Nowadays, any major international decisions are made by consensus. Unilateral decisions taken by any individual country, even if it is a super power are usually frowned upon. The classic examples are the American decision on Afghanistan and Iraq. Passing the UNSC resolutions means achieving the consensus. We are quite positive that the Burmese Junta will come to the negotiating table. Otherwise, it will have to suffer the consequences by being forcibly removed through international intervention or armed struggle from within with the help of the UN. In other words, the UN intervention is urgently needed in the Burmese case.
To most people, ‘intervention’ implies ‘physical intervention by armed force’. Some Burmese have called for the USA to intervene in Burma a la Iraq. Others want a U.N. peacekeeping force. But the Burmese ethno-democrats, in general, want political intervention. They are not so much in favour of military intervention. The experience of external military intervention in the Asia region in recent times has not been good – Tibet (China), Korea (UN), Vietnam (USA), East Timor & Papua (Indonesia), Cambodia (Vietnam, USA & UN), Bangladesh (India), Sri Lanka (India), Afghanistan (USA), and Iraq (USA) – to name a few.
If possible the Burmese ethno-democracy movement realize that military intervention by any external power should be avoided at all costs because it will undermine Burma as a nation and be detrimental to the people of Burma. The territorial integrity of Burma and its sovereignty must be upheld. Political intervention, however, is a different question. Burma is a member nation of ASEAN. When Burma affects the collective well being of ASEAN, it is the duty of all ASEAN members to help Burma resolve its internal problems. Helping does not mean ‘intervention’ by force or political coercion. Helping means to seriously investigate the problem and to suggest possible solutions that could be acceptable to all concerned parties. Now it is found that China, India and ASEAN have intervene economically on the side of the Junta marginalizing the ethno democracy forces and even winning some of the Burmese think tanks to their side by the appeasement theory.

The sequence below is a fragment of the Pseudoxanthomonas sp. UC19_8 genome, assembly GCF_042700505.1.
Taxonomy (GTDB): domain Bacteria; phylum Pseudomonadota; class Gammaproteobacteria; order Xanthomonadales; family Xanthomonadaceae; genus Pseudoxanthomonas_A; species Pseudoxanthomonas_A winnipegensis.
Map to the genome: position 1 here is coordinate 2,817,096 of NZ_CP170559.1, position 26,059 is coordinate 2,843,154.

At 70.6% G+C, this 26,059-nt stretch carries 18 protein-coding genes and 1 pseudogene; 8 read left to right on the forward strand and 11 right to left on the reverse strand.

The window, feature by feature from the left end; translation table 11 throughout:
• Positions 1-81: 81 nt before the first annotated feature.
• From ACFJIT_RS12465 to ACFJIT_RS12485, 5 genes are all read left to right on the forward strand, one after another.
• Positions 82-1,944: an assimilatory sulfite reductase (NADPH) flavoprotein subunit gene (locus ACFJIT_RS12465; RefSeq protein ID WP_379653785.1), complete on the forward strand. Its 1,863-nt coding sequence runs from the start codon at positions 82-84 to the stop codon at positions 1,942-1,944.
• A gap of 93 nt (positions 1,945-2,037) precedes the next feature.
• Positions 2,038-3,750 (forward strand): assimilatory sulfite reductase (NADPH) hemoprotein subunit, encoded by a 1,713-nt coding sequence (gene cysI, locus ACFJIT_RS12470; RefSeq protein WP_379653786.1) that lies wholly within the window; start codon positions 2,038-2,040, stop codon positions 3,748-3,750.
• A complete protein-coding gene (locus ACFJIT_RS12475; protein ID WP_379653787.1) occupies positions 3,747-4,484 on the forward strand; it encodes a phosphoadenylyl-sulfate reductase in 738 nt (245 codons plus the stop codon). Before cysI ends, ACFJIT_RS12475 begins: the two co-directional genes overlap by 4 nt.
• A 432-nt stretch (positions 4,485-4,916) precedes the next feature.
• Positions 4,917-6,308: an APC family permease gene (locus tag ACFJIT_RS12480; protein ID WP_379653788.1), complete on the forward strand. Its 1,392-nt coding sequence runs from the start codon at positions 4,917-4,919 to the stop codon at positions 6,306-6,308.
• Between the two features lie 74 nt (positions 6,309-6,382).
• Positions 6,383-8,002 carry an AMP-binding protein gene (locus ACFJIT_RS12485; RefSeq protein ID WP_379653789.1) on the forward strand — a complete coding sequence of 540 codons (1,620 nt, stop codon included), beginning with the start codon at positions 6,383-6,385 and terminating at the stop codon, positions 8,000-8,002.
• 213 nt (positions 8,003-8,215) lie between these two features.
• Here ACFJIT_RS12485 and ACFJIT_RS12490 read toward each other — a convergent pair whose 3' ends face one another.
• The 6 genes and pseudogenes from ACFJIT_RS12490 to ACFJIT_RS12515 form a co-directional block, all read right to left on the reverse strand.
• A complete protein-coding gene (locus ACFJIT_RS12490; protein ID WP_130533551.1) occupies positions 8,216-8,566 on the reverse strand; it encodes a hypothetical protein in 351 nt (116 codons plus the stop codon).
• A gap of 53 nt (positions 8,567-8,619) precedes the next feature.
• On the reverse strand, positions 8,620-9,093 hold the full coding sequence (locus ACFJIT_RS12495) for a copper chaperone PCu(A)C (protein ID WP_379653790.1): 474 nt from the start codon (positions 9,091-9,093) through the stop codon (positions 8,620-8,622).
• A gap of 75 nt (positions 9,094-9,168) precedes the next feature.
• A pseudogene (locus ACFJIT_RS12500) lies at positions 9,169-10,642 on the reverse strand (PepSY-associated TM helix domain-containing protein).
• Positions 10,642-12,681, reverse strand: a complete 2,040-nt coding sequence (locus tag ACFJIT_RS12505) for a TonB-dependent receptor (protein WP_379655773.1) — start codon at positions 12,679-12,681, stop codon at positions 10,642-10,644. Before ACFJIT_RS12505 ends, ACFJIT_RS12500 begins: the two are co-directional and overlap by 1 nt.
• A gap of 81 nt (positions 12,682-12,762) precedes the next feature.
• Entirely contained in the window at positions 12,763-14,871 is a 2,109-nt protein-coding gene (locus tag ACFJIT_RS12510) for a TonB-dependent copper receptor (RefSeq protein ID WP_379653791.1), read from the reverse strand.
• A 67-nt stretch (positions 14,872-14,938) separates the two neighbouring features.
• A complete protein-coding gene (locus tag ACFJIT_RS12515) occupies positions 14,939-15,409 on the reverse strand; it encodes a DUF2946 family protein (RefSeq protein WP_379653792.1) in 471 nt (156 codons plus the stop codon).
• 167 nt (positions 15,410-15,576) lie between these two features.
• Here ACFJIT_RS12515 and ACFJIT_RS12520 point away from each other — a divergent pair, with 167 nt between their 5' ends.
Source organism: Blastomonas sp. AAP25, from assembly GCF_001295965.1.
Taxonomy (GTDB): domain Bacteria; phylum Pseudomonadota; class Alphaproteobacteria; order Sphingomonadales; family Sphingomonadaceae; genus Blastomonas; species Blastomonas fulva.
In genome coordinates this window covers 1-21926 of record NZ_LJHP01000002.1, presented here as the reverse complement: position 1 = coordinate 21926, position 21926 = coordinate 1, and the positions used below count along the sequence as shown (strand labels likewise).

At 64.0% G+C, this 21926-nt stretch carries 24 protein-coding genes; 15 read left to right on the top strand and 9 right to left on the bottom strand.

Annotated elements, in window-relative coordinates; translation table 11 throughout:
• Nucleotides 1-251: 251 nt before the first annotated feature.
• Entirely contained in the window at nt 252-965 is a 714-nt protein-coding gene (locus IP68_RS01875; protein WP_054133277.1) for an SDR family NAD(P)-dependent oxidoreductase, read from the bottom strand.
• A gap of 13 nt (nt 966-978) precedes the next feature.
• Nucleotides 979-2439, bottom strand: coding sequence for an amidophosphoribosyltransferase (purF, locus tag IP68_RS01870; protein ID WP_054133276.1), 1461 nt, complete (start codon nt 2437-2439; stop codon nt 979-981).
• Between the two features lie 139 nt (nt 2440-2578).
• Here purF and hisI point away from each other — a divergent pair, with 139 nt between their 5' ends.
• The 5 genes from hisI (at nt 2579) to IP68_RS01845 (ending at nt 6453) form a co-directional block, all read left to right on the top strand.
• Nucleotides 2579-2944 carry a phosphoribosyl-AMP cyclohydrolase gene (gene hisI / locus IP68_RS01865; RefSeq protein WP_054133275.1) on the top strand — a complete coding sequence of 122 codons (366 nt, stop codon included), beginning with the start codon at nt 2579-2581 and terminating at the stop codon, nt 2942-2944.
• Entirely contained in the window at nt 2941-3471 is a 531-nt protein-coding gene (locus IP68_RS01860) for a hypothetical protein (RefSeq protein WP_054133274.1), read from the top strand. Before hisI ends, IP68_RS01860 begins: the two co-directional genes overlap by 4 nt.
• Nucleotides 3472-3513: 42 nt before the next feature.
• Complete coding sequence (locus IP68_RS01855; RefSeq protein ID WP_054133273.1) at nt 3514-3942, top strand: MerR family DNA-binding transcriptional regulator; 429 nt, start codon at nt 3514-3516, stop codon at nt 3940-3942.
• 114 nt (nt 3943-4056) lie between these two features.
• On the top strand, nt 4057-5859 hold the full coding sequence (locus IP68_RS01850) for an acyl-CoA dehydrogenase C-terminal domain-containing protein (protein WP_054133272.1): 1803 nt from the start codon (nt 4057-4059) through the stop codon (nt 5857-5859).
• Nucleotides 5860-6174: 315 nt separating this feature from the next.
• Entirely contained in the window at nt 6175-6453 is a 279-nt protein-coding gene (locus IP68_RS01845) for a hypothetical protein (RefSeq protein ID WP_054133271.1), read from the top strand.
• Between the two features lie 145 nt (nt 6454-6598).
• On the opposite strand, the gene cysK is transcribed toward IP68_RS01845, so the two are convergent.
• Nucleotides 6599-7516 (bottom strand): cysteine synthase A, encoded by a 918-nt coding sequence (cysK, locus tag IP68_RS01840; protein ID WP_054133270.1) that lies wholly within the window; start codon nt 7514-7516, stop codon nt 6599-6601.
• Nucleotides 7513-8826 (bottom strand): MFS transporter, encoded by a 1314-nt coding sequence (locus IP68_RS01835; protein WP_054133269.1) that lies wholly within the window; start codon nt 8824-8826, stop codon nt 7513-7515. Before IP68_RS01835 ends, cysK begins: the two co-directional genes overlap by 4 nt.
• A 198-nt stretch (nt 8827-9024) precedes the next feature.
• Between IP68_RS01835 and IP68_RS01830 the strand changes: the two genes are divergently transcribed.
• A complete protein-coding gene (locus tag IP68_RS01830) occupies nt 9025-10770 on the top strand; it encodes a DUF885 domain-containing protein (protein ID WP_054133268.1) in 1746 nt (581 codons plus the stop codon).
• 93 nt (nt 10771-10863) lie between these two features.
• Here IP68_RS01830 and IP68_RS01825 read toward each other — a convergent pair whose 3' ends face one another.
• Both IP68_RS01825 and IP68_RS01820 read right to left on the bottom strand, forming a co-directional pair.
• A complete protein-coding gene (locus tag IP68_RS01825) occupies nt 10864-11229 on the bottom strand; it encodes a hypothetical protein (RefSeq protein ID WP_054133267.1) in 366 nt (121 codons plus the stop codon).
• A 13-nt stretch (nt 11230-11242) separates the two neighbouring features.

Bangladesh, India, China, Laos Malaysia, Thailand and Singapore are close neighbors. Problems in Burma invariably affect them. Like ASEAN, it is in their own self-interest to help Burma to find a solution to its internal problems. Besides, Burma is also a member of the United Nations. When Burma affects the relationships of various regional groupings like ASEAN and the European Union or the Americas, the UN has a duty to try to help resolve the problem. This cannot be construed as “an intervention” but as the duty of the UNSC to solve the international problems. But if political intervention does not work than military intervention became a possibility. However, there is still time to make the political intervention if the neighboring countries of China and India choose to do.